EEG studies employing near-threshold visual stimuli (van Dijk et al., 2008; Yamagishi et al., 2008; Hanslmayr et al., 2007; Thut et al., 2006; Ergenoglu et al., 2004) report a lower prestimulus occipital alpha power for perceived than for unperceived stimuli. The present result permits to generalize this notion as it establishes the prestimulus decrease of local mu/beta amplitudes over a primary sensory area as a common mechanism which significantly raises the probability for consciously perceiving upcoming stimuli not only in a near-threshold but also in a suprathreshold intensity regime. This is in line with the idea of desynchronization of low-frequency oscillations playing a constructive role for perception, for instance, in “priming” sensory areas to optimally process an expected stimulus (Engel, Fries, & Singer, 2001; Fries, Reynolds, Rorie, & Desimone, 2001). Thus, suprathreshold intensity, which could have prevented targets from being masked by a competing stimulus, cannot warrant target perception on its own; rather, an eventual resistance to masking requires a specific priming of receiving primary sensory cortex.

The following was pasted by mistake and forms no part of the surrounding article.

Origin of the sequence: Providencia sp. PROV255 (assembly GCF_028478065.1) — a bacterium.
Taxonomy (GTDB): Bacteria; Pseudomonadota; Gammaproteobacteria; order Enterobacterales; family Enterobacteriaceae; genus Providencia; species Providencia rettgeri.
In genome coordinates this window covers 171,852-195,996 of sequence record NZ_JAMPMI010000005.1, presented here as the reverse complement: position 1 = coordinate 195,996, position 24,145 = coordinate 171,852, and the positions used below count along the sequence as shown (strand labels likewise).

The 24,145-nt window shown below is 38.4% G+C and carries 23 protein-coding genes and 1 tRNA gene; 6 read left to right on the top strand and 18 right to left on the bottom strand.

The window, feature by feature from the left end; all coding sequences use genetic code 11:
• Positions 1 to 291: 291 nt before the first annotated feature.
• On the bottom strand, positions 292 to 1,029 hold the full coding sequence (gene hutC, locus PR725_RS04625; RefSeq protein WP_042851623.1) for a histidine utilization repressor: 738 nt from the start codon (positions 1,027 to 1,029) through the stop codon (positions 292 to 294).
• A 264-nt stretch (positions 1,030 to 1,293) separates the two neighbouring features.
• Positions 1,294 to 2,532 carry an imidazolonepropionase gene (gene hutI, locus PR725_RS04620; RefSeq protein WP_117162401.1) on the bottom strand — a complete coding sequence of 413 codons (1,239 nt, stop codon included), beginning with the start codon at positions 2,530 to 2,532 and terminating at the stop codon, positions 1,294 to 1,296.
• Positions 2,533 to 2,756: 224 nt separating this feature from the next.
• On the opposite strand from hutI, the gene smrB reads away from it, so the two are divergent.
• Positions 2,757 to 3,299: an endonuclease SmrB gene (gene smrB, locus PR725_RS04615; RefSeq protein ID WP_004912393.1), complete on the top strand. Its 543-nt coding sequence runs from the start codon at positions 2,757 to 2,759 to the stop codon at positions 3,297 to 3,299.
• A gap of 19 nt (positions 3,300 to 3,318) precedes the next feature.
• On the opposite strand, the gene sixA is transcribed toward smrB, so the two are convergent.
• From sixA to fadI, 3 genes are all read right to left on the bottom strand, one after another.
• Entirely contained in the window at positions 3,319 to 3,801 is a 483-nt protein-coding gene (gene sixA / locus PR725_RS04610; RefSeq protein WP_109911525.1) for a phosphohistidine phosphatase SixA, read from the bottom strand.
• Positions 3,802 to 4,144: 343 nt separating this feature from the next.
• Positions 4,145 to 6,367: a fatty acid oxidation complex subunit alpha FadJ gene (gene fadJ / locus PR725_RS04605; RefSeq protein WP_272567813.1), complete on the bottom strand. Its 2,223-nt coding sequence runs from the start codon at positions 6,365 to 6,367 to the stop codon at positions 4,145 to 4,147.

The present results may appear at variance with a recent EEG study applying a visual masking paradigm (Babiloni, Vecchio, Bultrini, Luca, & Rossini, 2006): For perceived stimuli, prestimulus alpha power was found increased at frontal and parieto-occipital sites. Only at the vertex electrode was the power reduced prior to perceived visual stimuli. This result was interpreted in relation to previous studies showing that good cognitive performance, for instance, in encoding and retrieval tasks, can be predicted by higher power or a tonic increase of prestimulus alpha power (Klimesch, Sauseng, & Gerloff, 2003; Klimesch, 1999). However, a direct comparison to the present study is not possible mainly because Babiloni et al. (2006) (i) calculate statistics of activity related to seen versus unseen stimuli with the outcome of a LORETA source modeling and not with the effects at electrodes; (ii) calculated prestimulus ERD relative to poststimulus ERD, each averaged over 1 sec; and (iii) combined their task of conscious perception, in which subjects had to respond orally with a task of subliminal priming requiring a manual keypressing, which favors interaction of multiple cognitive processes which had not been addressed in our study.